Covering Business Credit Logo Home   About Us   Services   Credit Articles   Q&A   Contact  

  Business Communication  

Negotiating Technique
By Michael C. Dennis, MBA, CBF

Communication Articles
All Articles •  Home

Common mistakes

One way to improve your effectiveness in the field of credit and collection is to become a better negotiator. Successful negotiators not only know what they want and need to accomplish before beginning a negotiation, they are comfortable with the negotiation process. They are confident that they have accurate information about the status of the account, and that they understand their employer's expectations and requirements, and they are certain they know the limits of their authority to negotiate with the debtor. Becoming a better negotiator involves the skill and patience required to understand your customer's needs, and to look for solutions that are mutually beneficial.

One of the most common problems for collectors involves negotiating with someone who does not have the authority to make commitments on behalf of the debtor company. Not surprisingly, many debtors deliberately place collectors in contact with employees that have only limited authority and cannot make binding commitments. One important step is to understand your contact's authority to make payment commitments before beginning the negotiation process.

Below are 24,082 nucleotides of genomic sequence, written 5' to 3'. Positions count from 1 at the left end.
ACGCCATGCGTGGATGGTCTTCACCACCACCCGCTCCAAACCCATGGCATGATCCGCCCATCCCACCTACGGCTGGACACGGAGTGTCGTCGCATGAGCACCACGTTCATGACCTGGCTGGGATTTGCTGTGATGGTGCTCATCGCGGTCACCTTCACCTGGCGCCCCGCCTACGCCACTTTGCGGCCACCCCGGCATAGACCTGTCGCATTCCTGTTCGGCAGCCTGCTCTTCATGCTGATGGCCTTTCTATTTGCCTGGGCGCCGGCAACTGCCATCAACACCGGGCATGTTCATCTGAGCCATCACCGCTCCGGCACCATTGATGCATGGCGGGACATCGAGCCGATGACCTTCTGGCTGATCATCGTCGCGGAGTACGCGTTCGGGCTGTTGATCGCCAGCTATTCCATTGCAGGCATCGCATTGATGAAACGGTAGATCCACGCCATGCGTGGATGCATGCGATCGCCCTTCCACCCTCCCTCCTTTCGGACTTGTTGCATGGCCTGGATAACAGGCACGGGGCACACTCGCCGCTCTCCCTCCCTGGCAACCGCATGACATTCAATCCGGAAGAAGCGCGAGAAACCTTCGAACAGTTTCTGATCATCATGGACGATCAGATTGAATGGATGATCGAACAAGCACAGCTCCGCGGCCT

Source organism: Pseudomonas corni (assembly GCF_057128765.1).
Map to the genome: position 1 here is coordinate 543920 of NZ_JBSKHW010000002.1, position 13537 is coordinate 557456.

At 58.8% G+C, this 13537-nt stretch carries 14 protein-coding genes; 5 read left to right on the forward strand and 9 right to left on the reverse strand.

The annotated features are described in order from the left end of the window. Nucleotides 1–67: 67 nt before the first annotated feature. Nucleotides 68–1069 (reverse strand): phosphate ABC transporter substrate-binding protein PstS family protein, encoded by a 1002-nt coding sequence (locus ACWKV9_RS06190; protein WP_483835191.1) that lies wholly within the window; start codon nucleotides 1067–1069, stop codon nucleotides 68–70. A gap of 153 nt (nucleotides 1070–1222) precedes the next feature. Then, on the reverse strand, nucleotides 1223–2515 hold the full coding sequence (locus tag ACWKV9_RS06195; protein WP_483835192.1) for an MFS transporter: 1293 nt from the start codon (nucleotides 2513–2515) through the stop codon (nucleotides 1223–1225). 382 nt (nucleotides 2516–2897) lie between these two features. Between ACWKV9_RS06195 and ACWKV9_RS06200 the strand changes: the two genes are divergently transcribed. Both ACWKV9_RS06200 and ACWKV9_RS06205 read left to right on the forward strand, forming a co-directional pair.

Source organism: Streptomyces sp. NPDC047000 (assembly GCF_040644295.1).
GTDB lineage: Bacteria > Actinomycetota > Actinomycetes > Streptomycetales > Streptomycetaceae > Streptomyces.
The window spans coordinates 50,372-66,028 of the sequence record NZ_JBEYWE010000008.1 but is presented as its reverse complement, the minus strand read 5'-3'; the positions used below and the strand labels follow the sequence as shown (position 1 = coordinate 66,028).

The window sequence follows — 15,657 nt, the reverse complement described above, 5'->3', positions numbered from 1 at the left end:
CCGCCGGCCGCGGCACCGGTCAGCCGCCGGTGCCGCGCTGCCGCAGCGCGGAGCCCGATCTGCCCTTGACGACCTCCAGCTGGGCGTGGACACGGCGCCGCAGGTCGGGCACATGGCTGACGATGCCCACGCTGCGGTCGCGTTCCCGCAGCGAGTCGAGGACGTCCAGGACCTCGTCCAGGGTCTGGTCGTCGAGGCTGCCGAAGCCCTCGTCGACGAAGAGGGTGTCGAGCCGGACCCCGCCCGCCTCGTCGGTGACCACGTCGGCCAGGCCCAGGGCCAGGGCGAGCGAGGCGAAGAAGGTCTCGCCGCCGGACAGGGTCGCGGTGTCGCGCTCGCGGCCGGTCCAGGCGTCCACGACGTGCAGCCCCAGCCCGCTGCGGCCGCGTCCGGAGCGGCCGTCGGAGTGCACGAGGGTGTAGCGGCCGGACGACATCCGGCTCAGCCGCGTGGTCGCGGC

One of the most common mistakes - and one of the easiest to correct - involves making concessions too soon. Many collectors make one specific, very significant concession even before the discussion has begun. They make the mistake of not asking for payment in full of the entire past due balance. Many collectors establish artificial cut-offs on past due balances. Many collectors only ask about the status of invoices over fifteen days past due, or about the status of invoices even further past due in some cases. A related mistake in debt collection involves giving your past due customers the unsolicited concession of a grace period before contacting them. For example, many collectors routinely wait fifteen or longer before contacting a customer to request payment status on a past due balance. This concession benefits only the customer. The simple solution is to contact customers as soon as possible once invoices become delinquent.

Excerpted from the White Paper: "Fifty Ways to Become a More Effective Debt Collection Negotiator Starting Tomorrow."

Share |

Business Credit Articles
Send to a Friend
Ask A Credit Question
Questions & Answers
Business Credit News
Your Privacy
Site Map